Critical Narratives

“I am a post-mastectomy woman who believes our feelings need voice in order to be recognized, respected, and of use.” — Audre Lorde, The Cancer Journals

Audre Lorde, African American poet, essayist, autobiographer, novelist, and nonfiction writer, was diagnosed with breast cancer in 1978. Six months after her modified radical mastectomy, she began writing journal entries about her experiences with breast cancer. Lorde published an account of her illness in The Cancer Journals in 1980, which included excerpts from her journal entries. & Lorde’s writing called for cancer survivors to support one another and speak out about American culture’s push to render invisible the devastating impacts of breast cancer on women’s bodies, lives, and voices.

In a similar vein as Rose Kushner’s work, which sought to question medical practice and break the silence that still surrounded breast cancer, Lorde’s ability to raise issues that help to initiate social change has had a lasting impact on cancer survivorship. The Cancer Journals, republished in 1995 and 2006, continues to serve as a prophetic message for numerous cancer survivors and community-based organizations.

In the first chapter of The Cancer Journals, “the transformation of silence into language and action,” Lorde emphasizes the importance of illness narratives. Putting what she feels into words enables the ill person to reflect on her experience, examine it, put it into a perspective, share it, and make use of it. Lorde argues forcefully that communicating our experiences not only benefits the speaker on a personal level, but also gives voice to realities that will cause harm if left unattended. She writes:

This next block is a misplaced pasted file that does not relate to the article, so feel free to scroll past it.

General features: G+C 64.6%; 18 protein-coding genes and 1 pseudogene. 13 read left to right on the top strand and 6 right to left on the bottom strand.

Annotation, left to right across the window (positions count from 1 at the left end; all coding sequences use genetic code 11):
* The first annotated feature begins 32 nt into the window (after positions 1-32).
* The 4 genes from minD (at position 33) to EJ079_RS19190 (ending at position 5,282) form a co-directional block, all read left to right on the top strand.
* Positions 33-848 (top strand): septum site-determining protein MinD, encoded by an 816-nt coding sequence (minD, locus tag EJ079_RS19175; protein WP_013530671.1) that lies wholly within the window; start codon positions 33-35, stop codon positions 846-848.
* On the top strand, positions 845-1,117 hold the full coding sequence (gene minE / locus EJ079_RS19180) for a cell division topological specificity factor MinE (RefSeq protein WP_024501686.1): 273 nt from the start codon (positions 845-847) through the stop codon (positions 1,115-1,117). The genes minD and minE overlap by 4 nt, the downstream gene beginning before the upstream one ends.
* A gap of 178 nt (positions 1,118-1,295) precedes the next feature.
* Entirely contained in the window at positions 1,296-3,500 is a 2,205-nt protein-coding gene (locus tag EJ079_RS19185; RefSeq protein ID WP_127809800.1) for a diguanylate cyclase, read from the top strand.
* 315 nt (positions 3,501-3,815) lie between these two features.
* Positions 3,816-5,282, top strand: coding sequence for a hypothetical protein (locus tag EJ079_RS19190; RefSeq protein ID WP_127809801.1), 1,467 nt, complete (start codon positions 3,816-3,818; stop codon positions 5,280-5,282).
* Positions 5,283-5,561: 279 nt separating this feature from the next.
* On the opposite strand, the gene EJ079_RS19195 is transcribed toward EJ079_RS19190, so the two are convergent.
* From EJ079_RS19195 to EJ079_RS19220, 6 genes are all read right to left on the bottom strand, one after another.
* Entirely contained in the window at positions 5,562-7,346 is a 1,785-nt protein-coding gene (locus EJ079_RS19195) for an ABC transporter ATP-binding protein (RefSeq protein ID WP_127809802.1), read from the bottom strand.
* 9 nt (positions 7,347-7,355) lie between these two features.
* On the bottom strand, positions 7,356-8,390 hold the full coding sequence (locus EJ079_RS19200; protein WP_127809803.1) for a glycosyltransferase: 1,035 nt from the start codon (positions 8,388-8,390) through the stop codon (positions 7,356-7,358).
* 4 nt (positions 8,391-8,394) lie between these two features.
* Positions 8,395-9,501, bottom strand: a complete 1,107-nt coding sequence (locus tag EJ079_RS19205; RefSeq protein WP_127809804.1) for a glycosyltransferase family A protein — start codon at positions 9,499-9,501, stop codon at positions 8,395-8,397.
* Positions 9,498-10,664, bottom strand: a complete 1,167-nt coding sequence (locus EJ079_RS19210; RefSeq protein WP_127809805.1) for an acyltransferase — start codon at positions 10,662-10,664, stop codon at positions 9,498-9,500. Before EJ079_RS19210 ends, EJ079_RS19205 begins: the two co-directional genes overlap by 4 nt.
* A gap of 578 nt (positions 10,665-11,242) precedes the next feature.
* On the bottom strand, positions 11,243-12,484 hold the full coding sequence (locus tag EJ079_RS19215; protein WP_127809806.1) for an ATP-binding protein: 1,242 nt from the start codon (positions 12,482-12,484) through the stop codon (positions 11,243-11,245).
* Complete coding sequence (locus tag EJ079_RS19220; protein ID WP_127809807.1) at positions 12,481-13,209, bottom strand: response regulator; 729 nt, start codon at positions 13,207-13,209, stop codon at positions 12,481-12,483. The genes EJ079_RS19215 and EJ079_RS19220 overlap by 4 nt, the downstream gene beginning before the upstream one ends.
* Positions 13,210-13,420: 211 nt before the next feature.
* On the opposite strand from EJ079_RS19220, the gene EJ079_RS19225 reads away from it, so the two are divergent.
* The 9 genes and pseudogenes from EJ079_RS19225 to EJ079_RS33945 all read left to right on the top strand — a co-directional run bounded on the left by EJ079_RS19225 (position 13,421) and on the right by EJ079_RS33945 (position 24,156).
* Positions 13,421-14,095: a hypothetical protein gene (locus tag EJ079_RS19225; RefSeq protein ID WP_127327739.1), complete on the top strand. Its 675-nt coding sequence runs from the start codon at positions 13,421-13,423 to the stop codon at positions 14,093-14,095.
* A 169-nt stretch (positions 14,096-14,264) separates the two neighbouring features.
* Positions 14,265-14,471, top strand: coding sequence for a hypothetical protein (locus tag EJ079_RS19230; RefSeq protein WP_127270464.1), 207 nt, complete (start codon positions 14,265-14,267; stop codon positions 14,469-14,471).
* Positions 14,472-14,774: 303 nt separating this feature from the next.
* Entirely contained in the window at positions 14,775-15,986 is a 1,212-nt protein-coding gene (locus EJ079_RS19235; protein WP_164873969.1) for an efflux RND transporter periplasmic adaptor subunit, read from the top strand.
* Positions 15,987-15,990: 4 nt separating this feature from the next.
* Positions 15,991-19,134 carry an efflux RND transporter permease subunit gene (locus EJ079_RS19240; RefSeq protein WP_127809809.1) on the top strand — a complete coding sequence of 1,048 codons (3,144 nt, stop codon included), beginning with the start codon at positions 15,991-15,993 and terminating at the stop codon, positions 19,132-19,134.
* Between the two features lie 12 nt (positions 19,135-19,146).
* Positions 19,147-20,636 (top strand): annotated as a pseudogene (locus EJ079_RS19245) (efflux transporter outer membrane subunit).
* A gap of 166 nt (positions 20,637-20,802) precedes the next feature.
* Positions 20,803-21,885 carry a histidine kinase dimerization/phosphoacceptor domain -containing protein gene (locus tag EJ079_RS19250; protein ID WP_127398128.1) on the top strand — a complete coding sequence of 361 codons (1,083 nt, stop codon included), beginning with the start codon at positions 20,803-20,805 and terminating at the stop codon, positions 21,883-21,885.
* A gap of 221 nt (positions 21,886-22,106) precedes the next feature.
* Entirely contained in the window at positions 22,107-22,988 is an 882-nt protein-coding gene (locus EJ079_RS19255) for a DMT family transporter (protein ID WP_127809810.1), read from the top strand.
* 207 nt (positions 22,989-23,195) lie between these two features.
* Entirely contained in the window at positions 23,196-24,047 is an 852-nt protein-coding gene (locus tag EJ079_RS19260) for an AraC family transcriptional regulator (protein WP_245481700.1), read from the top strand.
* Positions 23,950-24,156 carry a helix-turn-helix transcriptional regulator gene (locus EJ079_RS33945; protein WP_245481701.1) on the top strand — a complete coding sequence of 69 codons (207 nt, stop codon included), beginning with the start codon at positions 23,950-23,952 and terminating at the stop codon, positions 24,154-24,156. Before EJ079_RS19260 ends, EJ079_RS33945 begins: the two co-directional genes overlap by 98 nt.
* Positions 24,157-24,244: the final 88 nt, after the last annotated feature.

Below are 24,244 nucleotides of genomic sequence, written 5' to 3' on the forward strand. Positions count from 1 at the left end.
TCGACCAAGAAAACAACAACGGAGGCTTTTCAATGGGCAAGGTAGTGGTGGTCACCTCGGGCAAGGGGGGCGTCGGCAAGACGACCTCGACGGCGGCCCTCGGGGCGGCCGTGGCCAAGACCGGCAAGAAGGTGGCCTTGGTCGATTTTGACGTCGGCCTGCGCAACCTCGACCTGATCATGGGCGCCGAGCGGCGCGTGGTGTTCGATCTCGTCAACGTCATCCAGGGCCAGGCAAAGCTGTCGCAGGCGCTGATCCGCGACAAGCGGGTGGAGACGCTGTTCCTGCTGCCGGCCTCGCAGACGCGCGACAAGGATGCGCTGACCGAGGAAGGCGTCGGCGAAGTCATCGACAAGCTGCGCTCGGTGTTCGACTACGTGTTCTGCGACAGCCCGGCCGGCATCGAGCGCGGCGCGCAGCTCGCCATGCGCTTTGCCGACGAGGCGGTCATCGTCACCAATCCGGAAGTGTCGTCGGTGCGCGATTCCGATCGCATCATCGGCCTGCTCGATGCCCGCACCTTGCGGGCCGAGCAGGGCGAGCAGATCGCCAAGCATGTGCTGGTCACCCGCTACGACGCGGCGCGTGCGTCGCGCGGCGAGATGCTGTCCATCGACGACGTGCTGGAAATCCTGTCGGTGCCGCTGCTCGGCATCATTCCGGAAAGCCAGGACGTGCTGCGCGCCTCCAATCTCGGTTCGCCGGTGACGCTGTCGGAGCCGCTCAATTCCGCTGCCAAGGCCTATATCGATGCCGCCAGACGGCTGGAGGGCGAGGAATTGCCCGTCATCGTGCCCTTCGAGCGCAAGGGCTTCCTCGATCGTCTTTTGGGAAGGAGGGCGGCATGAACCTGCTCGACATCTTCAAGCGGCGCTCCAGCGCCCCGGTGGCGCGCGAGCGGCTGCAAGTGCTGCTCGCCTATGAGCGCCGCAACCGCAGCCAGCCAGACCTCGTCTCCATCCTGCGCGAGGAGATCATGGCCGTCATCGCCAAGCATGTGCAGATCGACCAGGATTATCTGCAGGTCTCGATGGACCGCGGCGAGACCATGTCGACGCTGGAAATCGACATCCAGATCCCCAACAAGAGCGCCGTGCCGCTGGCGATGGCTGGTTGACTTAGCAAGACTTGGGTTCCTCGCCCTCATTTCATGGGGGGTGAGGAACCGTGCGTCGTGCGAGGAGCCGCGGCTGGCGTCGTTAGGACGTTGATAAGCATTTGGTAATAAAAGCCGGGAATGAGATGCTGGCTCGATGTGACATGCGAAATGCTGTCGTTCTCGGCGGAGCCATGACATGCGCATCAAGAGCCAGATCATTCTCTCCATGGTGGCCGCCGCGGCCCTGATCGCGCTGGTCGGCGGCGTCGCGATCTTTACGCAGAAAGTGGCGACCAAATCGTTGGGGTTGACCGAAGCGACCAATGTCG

“I was going to die, if not sooner then later, whether or not I had ever spoken myself. My silences had not protected me. Your silence will not protect you…while we wait in silence for that final luxury of fearlessness, the weight of that silence will choke us.”

For Lorde, it is the truthful telling of all kinds of stories that matters, not only those accepted in the broader culture. Her goal is not to construct a singular Truth, such as the story of the triumphant survivor, but to create opportunities for women to seek out and examine a diversity of stories and consider their relevance to their lives.

Thirty years after Audre Lorde first published her cancer journals, Sarah Horton published hers. Though they are unique in many ways, they also share the prophetic message that we must give voice to realities that will cause harm if left unattended.

Across the pages of Being Sarah, Sarah Horton writes:

“We are hiding from the truth…We’re still smiling, us women…We cover it up…We don’t challenge. We accept breast cancer and its treatments. We deal with it, and we deal with it well…Have we blinkered ourselves with pink-tinted glasses here? I am not prepared to join in this collusion of silence.”

What we can learn from these journals, written three decades apart, is that breast cancer has shifted from a stigmatized disease that left women in isolation to one that silences them in a sea of pink.

Fewer women die from the disease now than they did during the dark past. Some treatments are more successful. But the culture is still afraid to speak the whole truth about breast cancer. As incidences rise among men and women, diagnostic technologies fall short, treatments fail, side effects linger, breast cancers recur, the number of deaths each year remain far too stable, and no prevention or cure exists for invasive disease, the image of breast cancer remains undeniably, optimistically joyful. At this point in our history, pink consumption and awareness activities have taken priority over truth telling.

What do we stand to lose if our message, no matter how true it is… is so disheartening? Perhaps we should ask, what do we stand to gain?

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